When this chapter opens, the rhythm of the story changes, and the reader is not provided with the description of Sam McCandless telling his father and stepmother that Chris McCandless is dead. Why would the author leave out an important event in the story? How does the reader know that some time has elapsed since McCandless’s parents learned of his death?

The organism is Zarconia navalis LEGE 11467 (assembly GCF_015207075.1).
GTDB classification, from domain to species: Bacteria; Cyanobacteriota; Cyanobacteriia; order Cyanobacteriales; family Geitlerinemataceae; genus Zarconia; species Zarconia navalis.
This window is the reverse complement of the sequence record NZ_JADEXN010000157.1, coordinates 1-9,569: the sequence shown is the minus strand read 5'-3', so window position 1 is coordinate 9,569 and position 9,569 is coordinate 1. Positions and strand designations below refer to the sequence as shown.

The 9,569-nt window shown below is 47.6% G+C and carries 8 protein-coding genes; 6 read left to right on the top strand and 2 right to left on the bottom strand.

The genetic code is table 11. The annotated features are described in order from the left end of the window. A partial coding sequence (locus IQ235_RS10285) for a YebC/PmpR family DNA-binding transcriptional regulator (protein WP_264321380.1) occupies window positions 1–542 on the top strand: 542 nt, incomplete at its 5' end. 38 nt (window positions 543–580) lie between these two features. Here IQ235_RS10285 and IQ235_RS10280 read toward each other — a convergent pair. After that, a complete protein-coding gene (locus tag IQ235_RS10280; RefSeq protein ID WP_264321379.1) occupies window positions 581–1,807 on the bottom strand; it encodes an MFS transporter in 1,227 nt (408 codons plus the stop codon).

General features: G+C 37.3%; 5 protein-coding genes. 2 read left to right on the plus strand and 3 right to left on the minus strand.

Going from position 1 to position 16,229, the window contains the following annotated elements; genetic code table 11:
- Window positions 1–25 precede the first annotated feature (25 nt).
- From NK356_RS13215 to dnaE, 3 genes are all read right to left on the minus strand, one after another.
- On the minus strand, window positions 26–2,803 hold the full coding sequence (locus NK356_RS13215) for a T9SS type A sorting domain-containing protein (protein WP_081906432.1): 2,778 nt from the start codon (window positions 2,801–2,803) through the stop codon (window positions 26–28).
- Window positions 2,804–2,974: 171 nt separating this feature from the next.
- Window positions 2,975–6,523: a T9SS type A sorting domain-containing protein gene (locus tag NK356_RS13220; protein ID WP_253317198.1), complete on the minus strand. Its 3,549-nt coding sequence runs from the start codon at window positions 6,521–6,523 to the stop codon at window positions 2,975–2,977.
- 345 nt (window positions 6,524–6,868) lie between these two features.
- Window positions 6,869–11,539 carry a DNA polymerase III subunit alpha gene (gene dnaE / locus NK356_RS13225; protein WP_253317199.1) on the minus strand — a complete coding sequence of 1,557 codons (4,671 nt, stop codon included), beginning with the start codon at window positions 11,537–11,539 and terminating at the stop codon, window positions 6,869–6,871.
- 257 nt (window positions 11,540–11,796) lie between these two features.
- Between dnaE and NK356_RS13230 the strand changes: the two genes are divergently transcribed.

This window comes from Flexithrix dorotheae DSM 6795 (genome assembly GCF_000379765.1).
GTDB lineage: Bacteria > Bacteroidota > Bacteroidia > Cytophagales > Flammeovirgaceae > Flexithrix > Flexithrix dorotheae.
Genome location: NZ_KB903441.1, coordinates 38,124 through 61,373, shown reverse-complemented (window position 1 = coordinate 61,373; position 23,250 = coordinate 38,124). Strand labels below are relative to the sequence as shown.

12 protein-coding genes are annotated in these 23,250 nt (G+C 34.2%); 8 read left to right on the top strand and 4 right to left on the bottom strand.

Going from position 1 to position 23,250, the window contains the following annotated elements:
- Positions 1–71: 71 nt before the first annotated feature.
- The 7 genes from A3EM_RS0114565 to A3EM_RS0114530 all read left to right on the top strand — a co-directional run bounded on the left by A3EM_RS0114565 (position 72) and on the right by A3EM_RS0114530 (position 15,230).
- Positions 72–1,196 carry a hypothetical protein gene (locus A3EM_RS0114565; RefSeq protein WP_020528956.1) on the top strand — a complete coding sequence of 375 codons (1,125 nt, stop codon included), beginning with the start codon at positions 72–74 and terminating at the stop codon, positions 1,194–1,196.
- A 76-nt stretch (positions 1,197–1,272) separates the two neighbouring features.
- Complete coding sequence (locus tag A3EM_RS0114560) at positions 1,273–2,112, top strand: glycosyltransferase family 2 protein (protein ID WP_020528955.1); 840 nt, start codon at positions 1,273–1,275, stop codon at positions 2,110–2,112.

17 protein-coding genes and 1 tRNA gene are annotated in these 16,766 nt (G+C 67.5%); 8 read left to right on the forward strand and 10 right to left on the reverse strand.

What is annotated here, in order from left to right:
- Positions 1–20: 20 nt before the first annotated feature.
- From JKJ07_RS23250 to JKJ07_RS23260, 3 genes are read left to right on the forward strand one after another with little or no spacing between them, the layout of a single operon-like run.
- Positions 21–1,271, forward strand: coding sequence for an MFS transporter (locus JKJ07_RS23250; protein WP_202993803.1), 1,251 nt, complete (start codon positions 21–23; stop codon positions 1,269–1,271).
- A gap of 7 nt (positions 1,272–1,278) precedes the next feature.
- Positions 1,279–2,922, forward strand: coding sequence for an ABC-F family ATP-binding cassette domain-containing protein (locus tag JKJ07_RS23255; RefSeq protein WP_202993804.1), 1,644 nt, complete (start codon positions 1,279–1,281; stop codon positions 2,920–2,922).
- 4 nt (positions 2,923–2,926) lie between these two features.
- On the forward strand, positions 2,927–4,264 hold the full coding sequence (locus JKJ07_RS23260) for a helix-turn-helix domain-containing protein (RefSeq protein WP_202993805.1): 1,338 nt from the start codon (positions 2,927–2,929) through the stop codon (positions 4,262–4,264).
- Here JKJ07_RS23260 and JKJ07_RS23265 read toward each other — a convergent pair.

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I think Krakauer shapes his narrative in chapter 11 to illuminate the fact that Chris's actions had a devestating impact beyond just his own fate. This section makes very clear the consequences on everyone else for McCandless’s stubborn carelessness about his own safety. As friend after friend hears about the unidentified hiker found dead in the Alaskan wilderness and becomes sure that it is McCandless, his carelessness stops seeming just stupid or foolhardy, but it starts to seem actually cruel, and this is especially emphasized when Krakauer visits McCandless’s parents at their home, and sees firsthand the pain that Chris’s disappearance and death has caused them.